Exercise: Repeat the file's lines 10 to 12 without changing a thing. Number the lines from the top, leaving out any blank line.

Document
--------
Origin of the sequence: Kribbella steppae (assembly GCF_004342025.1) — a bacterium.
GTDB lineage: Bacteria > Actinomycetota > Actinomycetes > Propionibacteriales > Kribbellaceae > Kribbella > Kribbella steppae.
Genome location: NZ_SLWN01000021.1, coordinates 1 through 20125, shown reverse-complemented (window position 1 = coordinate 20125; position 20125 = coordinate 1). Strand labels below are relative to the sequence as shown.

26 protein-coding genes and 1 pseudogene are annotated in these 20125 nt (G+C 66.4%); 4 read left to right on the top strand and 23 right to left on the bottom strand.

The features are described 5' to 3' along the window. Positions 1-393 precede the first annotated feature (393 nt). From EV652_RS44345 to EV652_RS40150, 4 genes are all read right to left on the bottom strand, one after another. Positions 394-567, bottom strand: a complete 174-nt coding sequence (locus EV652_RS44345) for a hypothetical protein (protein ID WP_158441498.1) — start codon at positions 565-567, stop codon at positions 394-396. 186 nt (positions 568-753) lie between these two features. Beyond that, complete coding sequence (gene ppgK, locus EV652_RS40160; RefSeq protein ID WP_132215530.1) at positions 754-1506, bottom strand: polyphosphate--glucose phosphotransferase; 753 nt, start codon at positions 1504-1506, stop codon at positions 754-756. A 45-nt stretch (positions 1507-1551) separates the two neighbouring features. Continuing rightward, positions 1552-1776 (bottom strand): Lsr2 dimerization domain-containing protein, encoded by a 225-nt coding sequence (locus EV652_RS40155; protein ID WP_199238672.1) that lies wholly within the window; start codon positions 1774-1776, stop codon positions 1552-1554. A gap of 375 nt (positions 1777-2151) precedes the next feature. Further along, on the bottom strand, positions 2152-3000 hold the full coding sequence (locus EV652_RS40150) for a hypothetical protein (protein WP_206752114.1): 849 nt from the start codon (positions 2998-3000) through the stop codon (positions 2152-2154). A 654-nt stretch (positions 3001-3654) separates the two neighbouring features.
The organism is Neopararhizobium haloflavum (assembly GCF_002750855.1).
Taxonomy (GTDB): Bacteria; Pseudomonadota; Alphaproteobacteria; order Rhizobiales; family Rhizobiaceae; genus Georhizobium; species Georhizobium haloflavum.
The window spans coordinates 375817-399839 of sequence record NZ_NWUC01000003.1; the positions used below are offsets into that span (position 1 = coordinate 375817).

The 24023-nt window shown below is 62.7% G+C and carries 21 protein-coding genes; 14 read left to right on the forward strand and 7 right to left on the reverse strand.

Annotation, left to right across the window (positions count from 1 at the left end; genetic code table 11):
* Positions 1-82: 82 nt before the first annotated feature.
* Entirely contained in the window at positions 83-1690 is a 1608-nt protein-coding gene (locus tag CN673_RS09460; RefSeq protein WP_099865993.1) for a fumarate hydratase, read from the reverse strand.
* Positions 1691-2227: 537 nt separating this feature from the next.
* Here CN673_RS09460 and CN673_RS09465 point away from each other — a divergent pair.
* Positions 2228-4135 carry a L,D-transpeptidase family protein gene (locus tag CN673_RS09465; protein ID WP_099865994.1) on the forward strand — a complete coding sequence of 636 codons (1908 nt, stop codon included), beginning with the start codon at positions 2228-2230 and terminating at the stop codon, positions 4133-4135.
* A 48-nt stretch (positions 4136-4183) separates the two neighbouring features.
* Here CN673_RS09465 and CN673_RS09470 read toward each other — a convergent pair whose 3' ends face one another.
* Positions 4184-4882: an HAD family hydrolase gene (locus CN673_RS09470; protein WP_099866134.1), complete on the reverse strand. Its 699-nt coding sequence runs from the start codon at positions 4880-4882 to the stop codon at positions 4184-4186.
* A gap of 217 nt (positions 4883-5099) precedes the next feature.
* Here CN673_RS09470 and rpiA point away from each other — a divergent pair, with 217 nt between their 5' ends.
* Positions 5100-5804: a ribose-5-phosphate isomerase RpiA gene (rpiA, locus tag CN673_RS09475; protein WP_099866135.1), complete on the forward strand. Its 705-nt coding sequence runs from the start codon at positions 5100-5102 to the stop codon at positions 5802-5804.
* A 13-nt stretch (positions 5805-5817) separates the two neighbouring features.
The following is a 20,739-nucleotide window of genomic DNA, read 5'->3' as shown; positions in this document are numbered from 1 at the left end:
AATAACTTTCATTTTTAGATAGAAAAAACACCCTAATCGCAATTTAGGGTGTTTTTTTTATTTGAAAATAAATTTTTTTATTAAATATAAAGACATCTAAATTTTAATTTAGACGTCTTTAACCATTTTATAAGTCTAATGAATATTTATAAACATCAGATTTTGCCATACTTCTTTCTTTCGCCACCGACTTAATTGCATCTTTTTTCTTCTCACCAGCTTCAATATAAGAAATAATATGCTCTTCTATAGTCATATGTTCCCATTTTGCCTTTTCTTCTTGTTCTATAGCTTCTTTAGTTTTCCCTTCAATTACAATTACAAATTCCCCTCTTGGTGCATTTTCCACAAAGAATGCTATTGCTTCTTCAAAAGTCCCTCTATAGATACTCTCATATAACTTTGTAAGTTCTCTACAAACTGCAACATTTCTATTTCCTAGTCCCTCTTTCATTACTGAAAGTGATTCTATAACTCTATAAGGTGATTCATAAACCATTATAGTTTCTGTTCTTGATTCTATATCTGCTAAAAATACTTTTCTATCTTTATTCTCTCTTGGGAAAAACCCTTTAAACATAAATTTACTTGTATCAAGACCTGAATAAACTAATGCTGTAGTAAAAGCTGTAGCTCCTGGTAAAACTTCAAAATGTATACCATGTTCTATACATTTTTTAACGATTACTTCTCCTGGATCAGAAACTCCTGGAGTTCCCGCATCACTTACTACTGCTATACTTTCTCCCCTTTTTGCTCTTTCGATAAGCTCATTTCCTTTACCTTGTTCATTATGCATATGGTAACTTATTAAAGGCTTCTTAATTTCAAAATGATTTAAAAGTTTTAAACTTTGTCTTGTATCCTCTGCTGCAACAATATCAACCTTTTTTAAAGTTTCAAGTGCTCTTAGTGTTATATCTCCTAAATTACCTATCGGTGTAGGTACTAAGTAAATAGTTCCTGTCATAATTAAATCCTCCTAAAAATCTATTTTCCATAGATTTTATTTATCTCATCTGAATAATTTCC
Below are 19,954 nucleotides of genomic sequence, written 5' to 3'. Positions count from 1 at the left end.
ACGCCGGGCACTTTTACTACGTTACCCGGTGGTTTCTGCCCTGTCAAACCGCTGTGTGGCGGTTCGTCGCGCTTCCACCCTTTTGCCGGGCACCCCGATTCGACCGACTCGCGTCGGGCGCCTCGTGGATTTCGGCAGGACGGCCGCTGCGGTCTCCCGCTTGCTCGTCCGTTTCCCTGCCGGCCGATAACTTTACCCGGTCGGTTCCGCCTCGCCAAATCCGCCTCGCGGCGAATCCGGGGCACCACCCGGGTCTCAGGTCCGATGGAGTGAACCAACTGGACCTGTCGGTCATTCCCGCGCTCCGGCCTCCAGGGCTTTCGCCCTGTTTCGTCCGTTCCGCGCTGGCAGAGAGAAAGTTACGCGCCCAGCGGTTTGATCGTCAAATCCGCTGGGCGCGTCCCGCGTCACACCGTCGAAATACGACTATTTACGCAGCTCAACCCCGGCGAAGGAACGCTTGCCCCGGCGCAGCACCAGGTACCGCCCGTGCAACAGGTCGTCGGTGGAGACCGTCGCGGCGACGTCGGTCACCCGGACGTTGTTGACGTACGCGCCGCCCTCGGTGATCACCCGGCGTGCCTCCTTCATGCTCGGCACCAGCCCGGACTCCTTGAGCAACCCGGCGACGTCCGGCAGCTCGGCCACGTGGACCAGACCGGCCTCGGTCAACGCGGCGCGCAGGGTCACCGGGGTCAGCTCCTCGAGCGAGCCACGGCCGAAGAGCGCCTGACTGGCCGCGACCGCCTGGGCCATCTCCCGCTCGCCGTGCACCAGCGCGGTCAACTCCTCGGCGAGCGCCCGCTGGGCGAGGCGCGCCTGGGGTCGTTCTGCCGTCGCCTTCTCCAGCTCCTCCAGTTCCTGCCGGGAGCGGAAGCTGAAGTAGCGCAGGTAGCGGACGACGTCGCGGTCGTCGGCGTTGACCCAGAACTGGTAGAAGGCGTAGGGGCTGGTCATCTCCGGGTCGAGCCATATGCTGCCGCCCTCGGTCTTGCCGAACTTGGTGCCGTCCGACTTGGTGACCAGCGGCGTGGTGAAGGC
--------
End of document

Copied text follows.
Annotation, left to right across the window (positions count from 1 at the left end; genetic code table 11):
* Positions 1-82: 82 nt before the first annotated feature.
* Entirely contained in the window at positions 83-1690 is a 1608-nt protein-coding gene (locus tag CN673_RS09460; RefSeq protein WP_099865993.1) for a fumarate hydratase, read from the reverse strand.